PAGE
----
If you would have asked me a few months ago (9 to be specific) what I imagined when I thought of antenatal classes, I'd of looked a little bemused and described a scene from some American rom com where an earth mother type lady takes a group of wacky women, and unsuspecting men through a series of outlandish breathing techniques designed to help ease the pain of labour.
Last night was my last antenatal class. The hubs and I have attended 6 classes in total each lasting two hours.
Was the experience as I'd previously imagined? Of course not.
Ahead of the first session, I was quite excited and the hubs, was not (to say the least). He was in fact dreading it and had to be convinced to go.
Upon arrival, we were greeted by our teacher, a room full of beanbags, seven fresh faced, pretty pregnant women and seven scared, pale looking men.
Let me start by introducing the teacher.
She is in her forties (I think but I never can tell) and has 3 children. Much to my surprise, she is completely down to earth, non preachy and has a wealth of invaluable easing knowledge that not only reassured me, but helped the hubs come to terms with the realities of the situation and feel prepared for labour as well as parenthood. To summarise. She couldn't have been less "earth mother" if she tried.
Onto the girls. I hoped that I'd make some new friends through the course as I've been told from more experienced friends that they made some incredible relationships throughout their own antenatal classes.
I've not just made friends, I feel like I've joined a support network! After one or two classes, a what's app group was formed and from that moment onwards, every ache, pain and sleepless night was shared with seven other women. I can't tell you how reassuring and calming it is to know that other people are going through the same thing as you at the same time and that someone cares! (I know this sounds stupid and of course my friends and family care about me but I just can't moan in the same way to them as I can to my antenatal girls... They don't understand in the same way)
I can only imagine that this support will grow as baby's start to arrive and our worry's, concerns and nerves ramp up a notch (joy!)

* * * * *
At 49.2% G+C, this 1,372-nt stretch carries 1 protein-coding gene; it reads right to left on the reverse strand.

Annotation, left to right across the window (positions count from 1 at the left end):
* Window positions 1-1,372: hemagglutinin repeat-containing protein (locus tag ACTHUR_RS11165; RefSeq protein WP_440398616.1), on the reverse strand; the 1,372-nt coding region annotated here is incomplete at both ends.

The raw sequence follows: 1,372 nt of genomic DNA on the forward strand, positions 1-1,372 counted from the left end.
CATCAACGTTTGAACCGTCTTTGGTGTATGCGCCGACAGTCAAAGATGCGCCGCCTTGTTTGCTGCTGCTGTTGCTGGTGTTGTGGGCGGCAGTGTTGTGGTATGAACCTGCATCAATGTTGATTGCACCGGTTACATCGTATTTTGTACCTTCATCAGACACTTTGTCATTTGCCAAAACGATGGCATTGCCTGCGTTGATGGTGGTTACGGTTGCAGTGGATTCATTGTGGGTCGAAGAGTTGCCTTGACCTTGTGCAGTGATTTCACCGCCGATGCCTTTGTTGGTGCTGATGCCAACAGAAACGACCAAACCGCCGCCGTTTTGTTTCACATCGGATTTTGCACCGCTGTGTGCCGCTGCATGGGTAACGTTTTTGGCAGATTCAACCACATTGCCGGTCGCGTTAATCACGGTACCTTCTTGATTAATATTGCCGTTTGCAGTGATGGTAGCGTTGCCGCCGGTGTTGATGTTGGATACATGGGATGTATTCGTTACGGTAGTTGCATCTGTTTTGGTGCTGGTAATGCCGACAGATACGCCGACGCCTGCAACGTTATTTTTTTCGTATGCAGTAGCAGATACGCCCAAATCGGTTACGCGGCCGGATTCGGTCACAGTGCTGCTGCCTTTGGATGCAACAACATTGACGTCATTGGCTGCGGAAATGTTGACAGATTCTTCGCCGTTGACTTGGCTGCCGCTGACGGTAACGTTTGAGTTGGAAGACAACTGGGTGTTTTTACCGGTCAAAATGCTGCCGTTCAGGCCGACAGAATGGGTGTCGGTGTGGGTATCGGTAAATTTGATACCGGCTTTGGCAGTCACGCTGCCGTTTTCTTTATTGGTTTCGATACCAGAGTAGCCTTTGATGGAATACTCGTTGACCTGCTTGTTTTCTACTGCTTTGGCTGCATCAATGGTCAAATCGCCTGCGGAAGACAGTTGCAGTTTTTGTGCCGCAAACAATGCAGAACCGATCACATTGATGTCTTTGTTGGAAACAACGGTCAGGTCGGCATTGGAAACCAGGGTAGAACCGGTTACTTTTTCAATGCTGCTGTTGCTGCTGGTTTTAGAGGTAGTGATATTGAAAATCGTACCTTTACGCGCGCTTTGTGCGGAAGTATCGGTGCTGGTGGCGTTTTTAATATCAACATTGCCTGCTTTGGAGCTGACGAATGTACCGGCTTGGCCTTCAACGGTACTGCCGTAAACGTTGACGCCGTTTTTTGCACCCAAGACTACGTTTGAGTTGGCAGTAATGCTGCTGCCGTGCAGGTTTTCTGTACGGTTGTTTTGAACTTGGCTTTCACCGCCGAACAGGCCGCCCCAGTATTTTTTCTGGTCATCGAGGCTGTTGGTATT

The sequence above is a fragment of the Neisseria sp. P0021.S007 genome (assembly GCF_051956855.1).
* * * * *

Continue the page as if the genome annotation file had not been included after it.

The men. Not only are they a lovely bunch but they all feel the same. Nervous, crazily excited and totally unprepared. Whilst it is the ladies who talk more and share more, it's interesting to watch the hubs (and all the other hubs) come to life as shared concerns and questions are voiced that otherwise would plaque their worried, nervous minds.
Last night, we all said our farewells. Whilst we will of course stay in touch, the course had come to an end and we are all nearing our own "D Days".
It was a very surreal, odd, nerve racking farewell which not only left me feeling excited but left me feeling so so nervous. It is all so real now, nowhere to hide!
What have I learned from the experience?
Outside of the practical advice (useful tips like, only have one visitor a day when the baby is born, only let people stay an hour maximum, stock up on tea and coffee, go to hospital as late as poss during labour to avoid brig sent home etc as well as breathing techniques and labour positions) I've learned the value of being part of a group of women all experiencing the same thing as me at the same time.
Whilst blogging and twitter is a fantastic way to talk to a huge network of people in a similar position to me, and speaking with friends who already have babies or children can be useful, nothing beats personal relationships with people who you can meet up with and talk to whenever you need to going through exactly the same thing as you.
The bottom line. If you or your partner is reluctant to join an antenatal/NCT class of any description, do it!!! You will (I hope) gain so much from it, as will your partner, I assure you.